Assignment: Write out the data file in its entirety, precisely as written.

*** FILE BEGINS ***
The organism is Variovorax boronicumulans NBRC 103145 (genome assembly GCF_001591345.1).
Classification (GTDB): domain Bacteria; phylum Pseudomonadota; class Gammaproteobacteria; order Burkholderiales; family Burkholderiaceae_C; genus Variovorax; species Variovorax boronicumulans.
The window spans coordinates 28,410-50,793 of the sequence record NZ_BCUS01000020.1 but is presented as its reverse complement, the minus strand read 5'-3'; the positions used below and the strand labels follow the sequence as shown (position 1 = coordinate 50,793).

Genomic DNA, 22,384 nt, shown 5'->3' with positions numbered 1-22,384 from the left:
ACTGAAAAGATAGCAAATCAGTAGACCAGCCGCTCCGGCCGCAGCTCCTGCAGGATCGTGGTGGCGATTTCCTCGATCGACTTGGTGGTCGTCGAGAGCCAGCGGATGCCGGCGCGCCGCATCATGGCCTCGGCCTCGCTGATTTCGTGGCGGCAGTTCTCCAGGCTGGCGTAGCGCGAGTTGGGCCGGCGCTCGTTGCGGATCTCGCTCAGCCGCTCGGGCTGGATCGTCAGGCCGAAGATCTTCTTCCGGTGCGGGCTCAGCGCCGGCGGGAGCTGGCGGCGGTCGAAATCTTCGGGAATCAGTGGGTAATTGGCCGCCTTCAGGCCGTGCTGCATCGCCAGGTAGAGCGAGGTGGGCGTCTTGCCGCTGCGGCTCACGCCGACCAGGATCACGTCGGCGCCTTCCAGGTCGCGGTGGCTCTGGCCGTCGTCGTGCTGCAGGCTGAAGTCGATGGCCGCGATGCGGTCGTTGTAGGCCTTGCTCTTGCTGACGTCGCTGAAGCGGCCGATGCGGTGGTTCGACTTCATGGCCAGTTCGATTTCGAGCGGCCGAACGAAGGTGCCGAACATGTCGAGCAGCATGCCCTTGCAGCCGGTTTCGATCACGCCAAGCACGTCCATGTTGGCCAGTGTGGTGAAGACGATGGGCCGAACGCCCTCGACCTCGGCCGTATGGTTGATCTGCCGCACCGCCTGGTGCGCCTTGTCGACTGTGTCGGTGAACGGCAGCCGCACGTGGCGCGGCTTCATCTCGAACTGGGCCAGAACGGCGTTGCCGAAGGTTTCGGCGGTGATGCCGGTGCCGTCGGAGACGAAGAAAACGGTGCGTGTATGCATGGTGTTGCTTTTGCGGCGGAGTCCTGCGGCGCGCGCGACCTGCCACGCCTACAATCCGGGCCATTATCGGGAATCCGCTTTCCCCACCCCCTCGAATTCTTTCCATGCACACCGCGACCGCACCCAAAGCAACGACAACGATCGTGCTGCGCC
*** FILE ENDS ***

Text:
The organism is Variovorax boronicumulans NBRC 103145 (genome assembly GCF_001591345.1).
Classification (GTDB): domain Bacteria; phylum Pseudomonadota; class Gammaproteobacteria; order Burkholderiales; family Burkholderiaceae_C; genus Variovorax; species Variovorax boronicumulans.
The window spans coordinates 28,410-50,793 of the sequence record NZ_BCUS01000020.1 but is presented as its reverse complement, the minus strand read 5'-3'; the positions used below and the strand labels follow the sequence as shown (position 1 = coordinate 50,793).

Genomic DNA, 22,384 nt, shown 5'->3' with positions numbered 1-22,384 from the left:
ACTGAAAAGATAGCAAATCAGTAGACCAGCCGCTCCGGCCGCAGCTCCTGCAGGATCGTGGTGGCGATTTCCTCGATCGACTTGGTGGTCGTCGAGAGCCAGCGGATGCCGGCGCGCCGCATCATGGCCTCGGCCTCGCTGATTTCGTGGCGGCAGTTCTCCAGGCTGGCGTAGCGCGAGTTGGGCCGGCGCTCGTTGCGGATCTCGCTCAGCCGCTCGGGCTGGATCGTCAGGCCGAAGATCTTCTTCCGGTGCGGGCTCAGCGCCGGCGGGAGCTGGCGGCGGTCGAAATCTTCGGGAATCAGTGGGTAATTGGCCGCCTTCAGGCCGTGCTGCATCGCCAGGTAGAGCGAGGTGGGCGTCTTGCCGCTGCGGCTCACGCCGACCAGGATCACGTCGGCGCCTTCCAGGTCGCGGTGGCTCTGGCCGTCGTCGTGCTGCAGGCTGAAGTCGATGGCCGCGATGCGGTCGTTGTAGGCCTTGCTCTTGCTGACGTCGCTGAAGCGGCCGATGCGGTGGTTCGACTTCATGGCCAGTTCGATTTCGAGCGGCCGAACGAAGGTGCCGAACATGTCGAGCAGCATGCCCTTGCAGCCGGTTTCGATCACGCCAAGCACGTCCATGTTGGCCAGTGTGGTGAAGACGATGGGCCGAACGCCCTCGACCTCGGCCGTATGGTTGATCTGCCGCACCGCCTGGTGCGCCTTGTCGACTGTGTCGGTGAACGGCAGCCGCACGTGGCGCGGCTTCATCTCGAACTGGGCCAGAACGGCGTTGCCGAAGGTTTCGGCGGTGATGCCGGTGCCGTCGGAGACGAAGAAAACGGTGCGTGTATGCATGGTGTTGCTTTTGCGGCGGAGTCCTGCGGCGCGCGCGACCTGCCACGCCTACAATCCGGGCCATTATCGGGAATCCGCTTTCCCCACCCCCTCGAATTCTTTCCATGCACACCGCGACCGCACCCAAAGCAACGACAACGATCGTGCTGCGCC